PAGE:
"Go away, Madam" tracks the harmony and melodic shape of a Beethoven piano sonata (naturally, I forget which one) for several measures.
Then Dan responded:
I believe that is the finale of Sonata No. 17 "Tempest." But that's not all--the same passage from IOLANTHE has a similarity to "Danse Macabre" by Saint-Saens. The more I listen to Sullivan, the more I hear other composers' popular works, and I can't help thinking that there would be much more to recognize if certain works that were popular in Sullivan's day hadn't lost their popularity. Is this conscious or unconscious on Sullivan's part? Is he parodying other composers' works or just saying "hello?" Anyway, here are a few of my favorite "reminders" of melodies and themes (not even going into "reminders" of styles and moods):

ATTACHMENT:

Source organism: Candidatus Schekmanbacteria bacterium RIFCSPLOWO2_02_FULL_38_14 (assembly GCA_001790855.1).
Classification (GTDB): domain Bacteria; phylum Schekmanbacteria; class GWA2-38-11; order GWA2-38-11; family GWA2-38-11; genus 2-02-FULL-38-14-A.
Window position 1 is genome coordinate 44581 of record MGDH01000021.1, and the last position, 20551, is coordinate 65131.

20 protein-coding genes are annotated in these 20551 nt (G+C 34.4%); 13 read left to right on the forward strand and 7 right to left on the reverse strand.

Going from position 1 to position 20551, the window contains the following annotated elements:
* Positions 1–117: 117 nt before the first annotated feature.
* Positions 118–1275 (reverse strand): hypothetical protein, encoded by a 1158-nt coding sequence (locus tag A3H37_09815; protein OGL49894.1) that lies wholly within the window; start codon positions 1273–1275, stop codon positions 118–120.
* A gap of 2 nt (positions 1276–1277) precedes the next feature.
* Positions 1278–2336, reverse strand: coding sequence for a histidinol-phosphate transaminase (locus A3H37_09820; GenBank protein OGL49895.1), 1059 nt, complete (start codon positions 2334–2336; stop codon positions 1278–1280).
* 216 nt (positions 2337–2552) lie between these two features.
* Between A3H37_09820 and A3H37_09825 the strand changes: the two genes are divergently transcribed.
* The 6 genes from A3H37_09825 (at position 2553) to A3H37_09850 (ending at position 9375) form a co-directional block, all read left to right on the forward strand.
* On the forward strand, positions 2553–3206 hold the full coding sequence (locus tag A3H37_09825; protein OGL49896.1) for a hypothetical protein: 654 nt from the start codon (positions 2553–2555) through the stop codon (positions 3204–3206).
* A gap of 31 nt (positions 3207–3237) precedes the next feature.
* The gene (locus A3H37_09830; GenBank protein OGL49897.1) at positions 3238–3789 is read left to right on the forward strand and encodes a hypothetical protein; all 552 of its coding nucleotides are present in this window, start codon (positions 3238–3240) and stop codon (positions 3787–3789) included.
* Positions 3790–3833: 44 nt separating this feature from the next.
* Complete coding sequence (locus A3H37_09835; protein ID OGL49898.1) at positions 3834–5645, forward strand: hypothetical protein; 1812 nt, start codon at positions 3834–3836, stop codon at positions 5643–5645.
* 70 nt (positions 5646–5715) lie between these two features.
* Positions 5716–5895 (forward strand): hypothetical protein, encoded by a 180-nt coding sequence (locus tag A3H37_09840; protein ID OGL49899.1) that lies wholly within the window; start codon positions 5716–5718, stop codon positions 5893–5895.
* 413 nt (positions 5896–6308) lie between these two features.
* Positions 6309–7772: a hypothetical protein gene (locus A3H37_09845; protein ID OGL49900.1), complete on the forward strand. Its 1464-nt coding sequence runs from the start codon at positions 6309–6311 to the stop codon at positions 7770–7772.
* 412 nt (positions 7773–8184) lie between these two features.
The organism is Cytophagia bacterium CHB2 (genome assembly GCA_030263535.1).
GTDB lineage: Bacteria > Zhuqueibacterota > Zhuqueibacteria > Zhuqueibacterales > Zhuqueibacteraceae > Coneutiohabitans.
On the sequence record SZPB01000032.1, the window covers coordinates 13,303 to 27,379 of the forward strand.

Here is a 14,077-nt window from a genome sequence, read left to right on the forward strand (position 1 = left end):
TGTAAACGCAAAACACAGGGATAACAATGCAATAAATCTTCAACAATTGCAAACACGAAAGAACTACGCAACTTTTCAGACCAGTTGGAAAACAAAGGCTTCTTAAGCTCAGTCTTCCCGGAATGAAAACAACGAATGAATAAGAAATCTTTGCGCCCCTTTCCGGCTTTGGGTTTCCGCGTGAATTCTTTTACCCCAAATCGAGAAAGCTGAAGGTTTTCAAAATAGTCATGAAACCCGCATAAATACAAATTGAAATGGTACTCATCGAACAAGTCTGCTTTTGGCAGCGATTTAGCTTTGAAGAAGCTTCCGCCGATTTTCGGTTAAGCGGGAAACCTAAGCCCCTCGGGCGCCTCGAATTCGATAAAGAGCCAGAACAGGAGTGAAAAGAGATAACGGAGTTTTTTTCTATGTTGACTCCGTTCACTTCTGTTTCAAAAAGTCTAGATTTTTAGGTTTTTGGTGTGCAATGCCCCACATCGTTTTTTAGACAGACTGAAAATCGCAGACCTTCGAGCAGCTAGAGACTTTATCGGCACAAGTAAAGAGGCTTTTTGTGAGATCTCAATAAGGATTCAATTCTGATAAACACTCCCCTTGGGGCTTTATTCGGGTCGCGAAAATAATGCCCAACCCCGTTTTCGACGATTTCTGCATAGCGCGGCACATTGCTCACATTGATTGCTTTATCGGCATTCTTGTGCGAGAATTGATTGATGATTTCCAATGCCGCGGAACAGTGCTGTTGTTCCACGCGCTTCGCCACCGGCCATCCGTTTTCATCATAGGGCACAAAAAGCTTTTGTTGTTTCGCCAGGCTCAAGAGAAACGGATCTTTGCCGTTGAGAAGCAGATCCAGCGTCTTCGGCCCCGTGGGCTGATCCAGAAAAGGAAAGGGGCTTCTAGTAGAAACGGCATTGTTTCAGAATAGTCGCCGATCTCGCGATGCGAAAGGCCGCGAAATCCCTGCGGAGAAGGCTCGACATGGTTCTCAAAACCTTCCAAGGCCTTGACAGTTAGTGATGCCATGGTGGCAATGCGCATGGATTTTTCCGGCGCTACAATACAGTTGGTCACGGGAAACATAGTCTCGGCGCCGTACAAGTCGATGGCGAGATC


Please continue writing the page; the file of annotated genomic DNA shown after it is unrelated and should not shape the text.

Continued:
PATIENCE: "Gold lace has a charm for the fair"--Children's chorus in Bizet's CARMEN.
PATIENCE: Intro to "Let the merry cymbals sound"--Minuet from Bizet's L'ARLESIENNE suite
IOLANTHE: Statement of "O amorous dove" in Overture--First movement of Mendelssohn't Italian Symphony
PINAFORE: "Kind Captain"--Second movement of Mendelssohn's Italian Symphony
IDA: "O dainty triolet"--Third movement of Mendelssohn's Italian Symphony
YEOMEN: Statement of "The screw may twist" in Overture--Prelude to Act III of Wagner's LOHENGRIN
SORCERER: First tentative statement of "Kind friends have pity" in Overture--Bridge passage in waltz from Gounod's FAUST.
GRAND DUKE: March theme under "Why who is this approaching"--Intro to Soldier's Chorus from Gounod's FAUST
YEOMEN: "To thy fond care I do commend thy sister"--Elder Germont's recitative plea to Violetta in Act II of Verdi's LA TRAVIATA.